2-3 year-olds gradually build a very preliminary sense of quantities, magnitudes, and begin to count. Yet, at this age they still struggle to understand the meaning and math behind the numbers. The children also start grouping things, i.e. putting together elements that “belong”. Categories build are not yet logical: a horse goes to the farm. A cat goes into the house. Horses and cats are less likely to be grouped into a sub-category: “animals”.

What specific things will 2-3 year olds like to engage in?
At this age children may be able to recognise numbers from one to ten, and count digits (often out of sequence), but they still do not fully understand what each number means. Toddlers can recognise different colours and shapes, though trying to sort things according to those categories may not always be successful. Being governed by appearance rather than the logic behind the surface, children will think that because a horse has four legs all animals with four legs are horses.

How to encourage and support 2-3 year olds’ interests and abilities?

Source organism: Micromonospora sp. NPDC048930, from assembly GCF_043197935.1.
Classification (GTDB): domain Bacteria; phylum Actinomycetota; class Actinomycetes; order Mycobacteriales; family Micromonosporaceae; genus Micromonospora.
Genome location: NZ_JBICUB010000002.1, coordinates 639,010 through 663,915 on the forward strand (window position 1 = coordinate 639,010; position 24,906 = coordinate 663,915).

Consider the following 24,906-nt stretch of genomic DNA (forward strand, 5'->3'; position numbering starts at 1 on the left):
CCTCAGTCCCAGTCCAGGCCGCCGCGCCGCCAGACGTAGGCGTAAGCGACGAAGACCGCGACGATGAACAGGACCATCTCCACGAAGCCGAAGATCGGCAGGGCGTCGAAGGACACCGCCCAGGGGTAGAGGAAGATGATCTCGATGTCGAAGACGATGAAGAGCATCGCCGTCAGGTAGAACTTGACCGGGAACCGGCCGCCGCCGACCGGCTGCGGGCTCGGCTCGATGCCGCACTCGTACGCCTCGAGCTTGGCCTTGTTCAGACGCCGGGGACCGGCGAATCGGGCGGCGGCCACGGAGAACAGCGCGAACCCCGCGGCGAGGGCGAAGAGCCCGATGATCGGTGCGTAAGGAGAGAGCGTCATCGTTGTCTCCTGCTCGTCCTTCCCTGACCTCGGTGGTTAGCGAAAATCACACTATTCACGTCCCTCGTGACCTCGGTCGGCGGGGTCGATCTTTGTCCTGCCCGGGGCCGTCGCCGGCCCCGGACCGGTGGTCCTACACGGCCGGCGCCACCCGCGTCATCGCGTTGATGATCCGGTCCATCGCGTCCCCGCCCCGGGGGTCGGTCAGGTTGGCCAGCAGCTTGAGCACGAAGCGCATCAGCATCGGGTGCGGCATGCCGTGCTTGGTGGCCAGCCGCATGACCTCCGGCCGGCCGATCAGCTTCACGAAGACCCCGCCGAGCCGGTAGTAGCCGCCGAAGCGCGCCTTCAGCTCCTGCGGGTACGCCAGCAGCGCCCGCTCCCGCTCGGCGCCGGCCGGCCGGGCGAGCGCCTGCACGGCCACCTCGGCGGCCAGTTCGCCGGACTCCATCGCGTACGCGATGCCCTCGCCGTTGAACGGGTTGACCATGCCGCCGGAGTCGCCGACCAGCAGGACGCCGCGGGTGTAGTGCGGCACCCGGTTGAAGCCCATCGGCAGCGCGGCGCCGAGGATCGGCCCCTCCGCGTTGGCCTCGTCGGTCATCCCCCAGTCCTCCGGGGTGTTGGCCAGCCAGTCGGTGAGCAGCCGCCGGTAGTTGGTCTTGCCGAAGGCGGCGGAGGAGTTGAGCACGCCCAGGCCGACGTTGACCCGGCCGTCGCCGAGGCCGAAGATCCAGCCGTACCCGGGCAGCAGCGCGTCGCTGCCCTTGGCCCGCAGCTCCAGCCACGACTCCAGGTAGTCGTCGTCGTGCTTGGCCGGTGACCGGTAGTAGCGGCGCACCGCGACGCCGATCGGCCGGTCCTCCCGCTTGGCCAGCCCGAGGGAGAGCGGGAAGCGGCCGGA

In general help children to practice grouping things according to size, shape, colour, and numbers. Do not worry if they do not get it right. This will come later in their development. Also, make them aware of differences between things, or variations around a continuum: like “check out: there is a big one, a small one, and a tiny one”, or “see, it is dark red, light red, hot pink. Proportions can be explored with scaling games.

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CREATIVITY

IMAGINING POSSIBILITIES
What are 2-3 year olds interested in and able to do?
At the age of two children begin to engage in simple forms of make-believe activities, from fantasy play to appreciating absurdity and nonsense. They even begin to crack their first jokes. These activities are needed during a time where children struggle to build a budding sense of self. Pretend-play and humour will help them internalise and dramatise situations in everyday life at a distance and more easily imagine different outcomes of those situations. At the end of year two children begin to incorporate peers in collective pretence activities. Humour at this age goes through two stages. In the beginning children need obvious physical things like going through their hair with a ruler saying “hair comb”, while laughing. Eventually, this practice will be replaced by humorous sound distortion of words (poo, shoe, floo).

What specific things will 2-3 year olds like to engage in?